The Task of Looking Forward

Emulating the skilled backwoodsmen of the past will always be the foundation of Scout camping. Advanced technology will create better equipment, but it won’t change the basic way we Scouts camp. That is because no matter how futuristic civilization gets, Scouts will always train themselves with a set of skills that allows them to be self-reliant when cut off from civilization.

The character growth that comes with this training is something nothing else can replace. In addition, every single day disasters occur which temporarily nullify the protection civilization normally provides for us. Scouts will be there using their skills to serve others during those times.

There are many distractions that we face today in Scouting that seek to take our attention away from the fundamental purpose of Scout camping. Chasing after the perfect set of camp gear is just one of those distractions.

It is up to you to make sure those distractions don’t ultimately win. If we don’t keep Scouting focused, nobody else will.

Thank you for reading this post. If you found it meaningful, please share it with your friends and start conversations about this subject. You can share this on social media or email using the buttons below under “Share this”. You can print it out in a nice format using the green print button to the lower right.

Most importantly, practice traditional Scout camping and pass it on.

 

“Go light; the lighter the better, so that you have the simplest material for health, comfort, and enjoyment.” Sears, G. W. “Nessmuk” (1920) Woodcraft and Camping.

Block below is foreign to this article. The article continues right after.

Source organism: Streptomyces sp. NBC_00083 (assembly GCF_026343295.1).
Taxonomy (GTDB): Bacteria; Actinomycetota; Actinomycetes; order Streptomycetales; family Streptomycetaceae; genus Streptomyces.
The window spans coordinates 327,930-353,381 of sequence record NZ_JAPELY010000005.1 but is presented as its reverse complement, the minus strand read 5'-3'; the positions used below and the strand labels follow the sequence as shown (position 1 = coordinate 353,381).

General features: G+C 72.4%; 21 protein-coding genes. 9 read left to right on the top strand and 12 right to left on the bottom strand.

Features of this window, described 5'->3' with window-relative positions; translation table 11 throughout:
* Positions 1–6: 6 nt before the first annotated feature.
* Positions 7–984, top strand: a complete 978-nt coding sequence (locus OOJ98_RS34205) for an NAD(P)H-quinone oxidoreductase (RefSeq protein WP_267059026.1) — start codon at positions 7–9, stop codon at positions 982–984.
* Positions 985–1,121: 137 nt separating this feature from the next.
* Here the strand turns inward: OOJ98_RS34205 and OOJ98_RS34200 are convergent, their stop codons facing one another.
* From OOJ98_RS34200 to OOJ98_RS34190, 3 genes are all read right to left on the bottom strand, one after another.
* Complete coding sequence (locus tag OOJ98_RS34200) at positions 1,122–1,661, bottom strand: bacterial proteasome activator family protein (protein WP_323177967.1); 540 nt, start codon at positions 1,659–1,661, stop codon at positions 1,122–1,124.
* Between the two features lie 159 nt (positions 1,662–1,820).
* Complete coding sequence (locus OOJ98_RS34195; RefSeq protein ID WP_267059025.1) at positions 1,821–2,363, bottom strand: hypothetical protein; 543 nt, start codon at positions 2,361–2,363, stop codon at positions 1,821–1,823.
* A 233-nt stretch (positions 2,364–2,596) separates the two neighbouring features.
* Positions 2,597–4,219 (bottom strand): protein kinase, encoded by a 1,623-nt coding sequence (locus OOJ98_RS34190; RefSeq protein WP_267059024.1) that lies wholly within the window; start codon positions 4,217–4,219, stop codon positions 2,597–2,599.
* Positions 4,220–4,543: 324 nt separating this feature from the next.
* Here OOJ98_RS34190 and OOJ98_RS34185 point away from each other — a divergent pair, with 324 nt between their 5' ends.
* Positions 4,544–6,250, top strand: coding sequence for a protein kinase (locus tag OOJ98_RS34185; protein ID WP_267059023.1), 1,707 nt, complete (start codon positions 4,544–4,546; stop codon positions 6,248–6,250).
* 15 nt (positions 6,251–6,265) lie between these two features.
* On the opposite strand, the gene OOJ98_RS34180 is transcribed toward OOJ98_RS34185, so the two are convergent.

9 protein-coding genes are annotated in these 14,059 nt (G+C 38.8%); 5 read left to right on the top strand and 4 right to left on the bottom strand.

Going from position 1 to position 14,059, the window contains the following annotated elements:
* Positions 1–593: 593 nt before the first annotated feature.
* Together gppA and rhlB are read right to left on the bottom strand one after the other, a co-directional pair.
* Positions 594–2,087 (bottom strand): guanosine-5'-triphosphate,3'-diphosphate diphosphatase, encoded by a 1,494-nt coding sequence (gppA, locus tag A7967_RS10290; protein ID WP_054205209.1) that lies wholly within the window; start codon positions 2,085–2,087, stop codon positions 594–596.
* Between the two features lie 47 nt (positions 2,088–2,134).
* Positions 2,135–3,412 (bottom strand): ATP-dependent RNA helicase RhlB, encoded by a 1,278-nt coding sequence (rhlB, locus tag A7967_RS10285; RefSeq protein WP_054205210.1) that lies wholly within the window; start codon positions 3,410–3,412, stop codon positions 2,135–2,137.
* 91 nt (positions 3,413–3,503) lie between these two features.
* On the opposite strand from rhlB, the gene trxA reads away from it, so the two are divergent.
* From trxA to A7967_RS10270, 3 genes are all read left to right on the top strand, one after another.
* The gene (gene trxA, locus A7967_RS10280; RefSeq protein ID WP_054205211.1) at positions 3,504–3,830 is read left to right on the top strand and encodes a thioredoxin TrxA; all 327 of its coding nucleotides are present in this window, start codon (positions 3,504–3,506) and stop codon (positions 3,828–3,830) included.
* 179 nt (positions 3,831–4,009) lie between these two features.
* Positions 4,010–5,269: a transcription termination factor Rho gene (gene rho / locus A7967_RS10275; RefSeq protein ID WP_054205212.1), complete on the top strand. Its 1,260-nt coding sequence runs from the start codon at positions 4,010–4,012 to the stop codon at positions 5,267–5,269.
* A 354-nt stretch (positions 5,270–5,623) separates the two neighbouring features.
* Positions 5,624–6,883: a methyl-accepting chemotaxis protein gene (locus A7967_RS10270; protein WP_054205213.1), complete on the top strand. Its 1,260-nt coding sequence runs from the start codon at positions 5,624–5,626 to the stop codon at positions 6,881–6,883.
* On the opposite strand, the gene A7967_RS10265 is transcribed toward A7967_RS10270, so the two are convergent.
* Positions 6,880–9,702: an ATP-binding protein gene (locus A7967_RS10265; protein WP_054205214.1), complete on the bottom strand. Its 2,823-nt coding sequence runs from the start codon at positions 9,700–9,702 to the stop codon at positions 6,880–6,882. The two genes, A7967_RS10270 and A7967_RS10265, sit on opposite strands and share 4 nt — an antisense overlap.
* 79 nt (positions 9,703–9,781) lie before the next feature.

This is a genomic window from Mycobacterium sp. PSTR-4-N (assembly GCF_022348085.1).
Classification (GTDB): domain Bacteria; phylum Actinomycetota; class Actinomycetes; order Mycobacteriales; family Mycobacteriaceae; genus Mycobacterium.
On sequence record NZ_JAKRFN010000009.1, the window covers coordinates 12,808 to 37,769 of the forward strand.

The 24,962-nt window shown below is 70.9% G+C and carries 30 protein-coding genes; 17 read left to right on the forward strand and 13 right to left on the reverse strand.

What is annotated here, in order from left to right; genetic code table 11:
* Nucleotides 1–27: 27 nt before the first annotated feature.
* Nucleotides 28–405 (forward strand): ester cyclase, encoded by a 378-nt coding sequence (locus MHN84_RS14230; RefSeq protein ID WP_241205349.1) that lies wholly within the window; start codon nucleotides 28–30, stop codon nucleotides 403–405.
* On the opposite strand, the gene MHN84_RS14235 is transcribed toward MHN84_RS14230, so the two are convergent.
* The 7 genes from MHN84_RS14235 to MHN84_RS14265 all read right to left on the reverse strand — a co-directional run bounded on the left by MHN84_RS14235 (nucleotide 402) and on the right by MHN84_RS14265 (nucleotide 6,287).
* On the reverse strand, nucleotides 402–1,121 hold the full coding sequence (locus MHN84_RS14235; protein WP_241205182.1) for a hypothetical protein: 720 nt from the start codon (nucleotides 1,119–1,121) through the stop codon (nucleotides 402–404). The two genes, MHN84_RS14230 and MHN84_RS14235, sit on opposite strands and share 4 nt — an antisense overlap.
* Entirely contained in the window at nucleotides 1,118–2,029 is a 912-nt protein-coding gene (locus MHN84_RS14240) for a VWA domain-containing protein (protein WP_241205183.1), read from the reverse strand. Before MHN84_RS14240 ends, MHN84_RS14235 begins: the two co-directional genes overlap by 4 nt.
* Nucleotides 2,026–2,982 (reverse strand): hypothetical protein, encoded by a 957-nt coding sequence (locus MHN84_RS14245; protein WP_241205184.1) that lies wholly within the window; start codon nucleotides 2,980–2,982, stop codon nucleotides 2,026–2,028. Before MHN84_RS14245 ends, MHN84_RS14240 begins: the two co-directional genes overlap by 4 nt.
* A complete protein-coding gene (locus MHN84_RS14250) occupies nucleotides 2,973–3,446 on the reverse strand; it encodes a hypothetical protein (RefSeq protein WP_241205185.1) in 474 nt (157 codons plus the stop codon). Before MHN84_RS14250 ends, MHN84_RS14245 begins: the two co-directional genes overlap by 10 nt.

“Real woodcraft consists rather in knowing how to get along without the appliances of civilization than in adapting them to wildwood life. Such an art comes in play when we travel “light,” and especially in emergencies, when the equipment, or essential parts of it, have been destroyed.” Kephart, H. (1906) The Book of Camping and Woodcraft

 

“When we talk of camping we mean living under bark, brush, or canvas in the ‘howling wilderness,’ or as near a howling wilderness as our money and time will permit us to reach; in other words, we want a camp in the wildest place we can find, except when we go to our own scout camp, and even then we like it better if it is located in a wild, romantic spot.” Beard, D. C. (1920) The American Boys’ Handybook of Camplore and Woodcraft

 

“Camping is the joyous part of a Scout’s life. Living out in God’s open air, among the hills and the trees, and the birds and the beasts, and the sea and the rivers – that is, living with nature, having your own little canvas home, doing your own cooking and exploration – all this brings health and happiness such as you can never get among the bricks and smoke of the town. Hiking, too, where you go farther afield, exploring new places every day, is a glorious adventure. It strengthens you and hardens you so that you won’t mind wind and rain, heat and cold. You take them all as they come, feeling that sense of fitness that enables you to face any old trouble with a smile, knowing that you will conquer in the end. But, of course, to enjoy camping and hiking, you must know how to do it properly. You have to know how to put up a tent or a hut for yourself; how to lay and light a fire; how to cook your food; how to tie logs together to make a bridge or a raft; how to find your way by night, as well as by day, in a strange country, and many other things.” Baden-Powell, R. S. S. (1908) Scouting for Boys

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Tom Linton
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Sears abandoned his wife and children to survive on the county “poor list” and famously “smoothed” the wilderness by relying on others to feed and shelter him (and wrote bitterly of those who turned him down). He was not a backpacker at all beyond short portages. He did love nature as an escape from responsibility: “We get it rough enough at home; in towns and cities; in shops, offices, stores, banks anywhere that we may be placed—with the necessity always present of being on time and up to our work; of providing for the dependent ones; of keeping up, catching… Read more »